Along came the rattles and chatters of clinks and clangs, with high angry decibels, exploded by the hammers and crowbars of vulcanisers’ wheels and wielders’ cylinders. Alas, someday, they will march in protest and tear down the official curtains and the banners of the system that has made them ache in perpetuity. On their way, they would drive away the money changers, and rip the veil, just in time, they will glow, as the pentecost groans and orgasms their redemption, riding on the quake and wave, of their indomitable human spirits.

It was still dark but you could still see people trickling in from the four sides of the cross roads into the station. This would have been largely true until you noticed that a reasonable amount of men who left the station towards Lawanson Road into Ayilara Street were almost equal in number as those who came from Lawanson Road into the station. These were not passengers. They were the Okokomotopak ‘bloom of the park’ station-rats, they are ‘street’, crime recruiting reserves, or petty thieves. Like the old days, they leave the station to go to the next yard.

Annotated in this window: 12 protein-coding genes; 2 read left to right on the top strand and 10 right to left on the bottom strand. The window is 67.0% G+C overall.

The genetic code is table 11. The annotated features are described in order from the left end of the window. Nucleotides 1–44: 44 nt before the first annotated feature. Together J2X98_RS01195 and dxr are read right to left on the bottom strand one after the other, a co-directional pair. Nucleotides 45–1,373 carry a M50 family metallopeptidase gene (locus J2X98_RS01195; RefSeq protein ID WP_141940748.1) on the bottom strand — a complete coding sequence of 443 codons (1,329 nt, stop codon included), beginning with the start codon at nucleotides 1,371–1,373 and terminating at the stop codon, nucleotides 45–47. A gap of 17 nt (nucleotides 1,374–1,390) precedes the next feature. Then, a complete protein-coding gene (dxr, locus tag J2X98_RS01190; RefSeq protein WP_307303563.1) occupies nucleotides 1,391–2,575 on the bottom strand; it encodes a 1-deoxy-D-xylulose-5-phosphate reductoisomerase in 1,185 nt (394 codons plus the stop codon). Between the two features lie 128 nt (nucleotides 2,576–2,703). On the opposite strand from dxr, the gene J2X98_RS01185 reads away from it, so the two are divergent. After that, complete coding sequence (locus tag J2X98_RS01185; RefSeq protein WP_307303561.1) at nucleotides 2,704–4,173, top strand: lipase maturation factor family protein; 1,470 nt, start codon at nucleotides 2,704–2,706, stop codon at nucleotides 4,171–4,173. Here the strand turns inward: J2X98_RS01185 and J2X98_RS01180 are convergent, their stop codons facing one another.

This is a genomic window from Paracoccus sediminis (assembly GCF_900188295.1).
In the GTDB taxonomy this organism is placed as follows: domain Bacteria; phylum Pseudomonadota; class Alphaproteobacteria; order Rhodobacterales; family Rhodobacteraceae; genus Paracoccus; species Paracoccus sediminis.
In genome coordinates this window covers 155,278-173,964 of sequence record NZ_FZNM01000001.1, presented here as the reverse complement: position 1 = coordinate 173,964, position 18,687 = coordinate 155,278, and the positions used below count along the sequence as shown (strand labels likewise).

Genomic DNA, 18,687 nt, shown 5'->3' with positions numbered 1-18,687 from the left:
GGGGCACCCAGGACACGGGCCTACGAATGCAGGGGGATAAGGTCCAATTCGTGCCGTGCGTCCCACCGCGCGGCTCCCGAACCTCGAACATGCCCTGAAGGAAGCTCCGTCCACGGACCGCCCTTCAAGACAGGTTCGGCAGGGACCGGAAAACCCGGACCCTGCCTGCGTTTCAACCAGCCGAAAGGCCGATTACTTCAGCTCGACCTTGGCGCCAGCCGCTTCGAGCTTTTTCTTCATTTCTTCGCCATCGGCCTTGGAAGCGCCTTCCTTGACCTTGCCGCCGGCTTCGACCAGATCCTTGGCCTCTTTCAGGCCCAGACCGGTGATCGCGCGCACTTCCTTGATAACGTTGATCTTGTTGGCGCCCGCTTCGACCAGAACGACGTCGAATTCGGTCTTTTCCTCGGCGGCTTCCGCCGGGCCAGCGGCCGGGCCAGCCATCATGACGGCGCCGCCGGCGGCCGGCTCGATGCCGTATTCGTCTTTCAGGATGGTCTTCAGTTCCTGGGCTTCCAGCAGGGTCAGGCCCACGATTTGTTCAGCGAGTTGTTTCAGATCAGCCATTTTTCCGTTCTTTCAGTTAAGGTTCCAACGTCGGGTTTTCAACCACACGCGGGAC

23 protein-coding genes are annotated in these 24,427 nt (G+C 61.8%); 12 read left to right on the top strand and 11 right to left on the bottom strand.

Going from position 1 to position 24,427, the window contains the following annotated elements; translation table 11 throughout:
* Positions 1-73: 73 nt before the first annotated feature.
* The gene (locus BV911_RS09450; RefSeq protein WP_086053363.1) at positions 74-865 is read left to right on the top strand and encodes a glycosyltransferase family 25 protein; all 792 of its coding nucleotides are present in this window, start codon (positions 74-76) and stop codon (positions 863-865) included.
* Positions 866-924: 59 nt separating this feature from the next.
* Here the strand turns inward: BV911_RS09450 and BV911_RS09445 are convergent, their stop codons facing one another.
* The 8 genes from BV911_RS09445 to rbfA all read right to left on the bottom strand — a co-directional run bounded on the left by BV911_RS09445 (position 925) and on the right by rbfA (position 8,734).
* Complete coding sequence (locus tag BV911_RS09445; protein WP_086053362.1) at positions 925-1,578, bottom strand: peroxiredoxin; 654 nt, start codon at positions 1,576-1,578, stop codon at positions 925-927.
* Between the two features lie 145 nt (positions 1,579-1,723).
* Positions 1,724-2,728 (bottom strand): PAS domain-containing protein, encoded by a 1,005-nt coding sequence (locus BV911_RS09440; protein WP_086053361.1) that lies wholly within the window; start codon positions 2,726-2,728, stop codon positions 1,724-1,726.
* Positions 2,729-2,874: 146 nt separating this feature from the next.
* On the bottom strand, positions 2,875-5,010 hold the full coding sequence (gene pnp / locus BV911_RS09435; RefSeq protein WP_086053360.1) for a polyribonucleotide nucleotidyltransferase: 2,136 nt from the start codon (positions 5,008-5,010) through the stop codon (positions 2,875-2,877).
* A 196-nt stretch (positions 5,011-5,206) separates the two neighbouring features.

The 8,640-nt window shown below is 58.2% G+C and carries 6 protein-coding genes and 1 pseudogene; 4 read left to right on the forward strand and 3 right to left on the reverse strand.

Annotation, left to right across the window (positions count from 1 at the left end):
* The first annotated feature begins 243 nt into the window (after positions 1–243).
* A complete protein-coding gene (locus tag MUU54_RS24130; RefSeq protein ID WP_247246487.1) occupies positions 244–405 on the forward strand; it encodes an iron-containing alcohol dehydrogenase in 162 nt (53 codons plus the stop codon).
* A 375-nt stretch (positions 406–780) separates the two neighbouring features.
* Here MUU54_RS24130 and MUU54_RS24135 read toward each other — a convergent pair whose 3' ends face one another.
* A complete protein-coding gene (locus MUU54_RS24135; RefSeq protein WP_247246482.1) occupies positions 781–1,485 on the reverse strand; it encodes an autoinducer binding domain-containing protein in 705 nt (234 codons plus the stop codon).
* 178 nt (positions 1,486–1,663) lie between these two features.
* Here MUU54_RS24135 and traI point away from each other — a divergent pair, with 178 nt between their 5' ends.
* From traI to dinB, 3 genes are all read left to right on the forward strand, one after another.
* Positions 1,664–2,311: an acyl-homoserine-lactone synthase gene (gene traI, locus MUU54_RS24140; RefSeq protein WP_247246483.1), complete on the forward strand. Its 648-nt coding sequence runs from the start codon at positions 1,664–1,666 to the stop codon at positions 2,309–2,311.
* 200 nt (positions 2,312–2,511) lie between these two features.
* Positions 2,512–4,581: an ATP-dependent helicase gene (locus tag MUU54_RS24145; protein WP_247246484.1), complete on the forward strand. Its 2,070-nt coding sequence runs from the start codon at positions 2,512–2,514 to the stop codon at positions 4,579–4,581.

There is a very strong rumour, that the man they call Pastor, who sells Indian hemp was stealing the vintage brains of his customers. They are now sapped, and diffused with ordinary cells. They say they see him there and that he is now in his village, where he ascended his grandfathers title Onwukwe as the Egwuatughi-Eziokwu of Ihie Ngwa. They also say, the uncle who quickly stands while pretending he never fell, was also seen. He held a live wrap in two of his right fingers, moving them away from his bumped up scared lips, while sipping back an escaping heavy dark smoke. He quickly hunched his nostrils with those lips, while exhaling and exhausting a pure light and feathery smoke. They say, he was sitting in front of the yard, that he now collects rents at one of the aunties yard. They say the uncle with the artillery shock was now a member of the volunteer neighbourhood vigilante group there. They also say the aunties there are not prostitutes, because they do not live in brothels.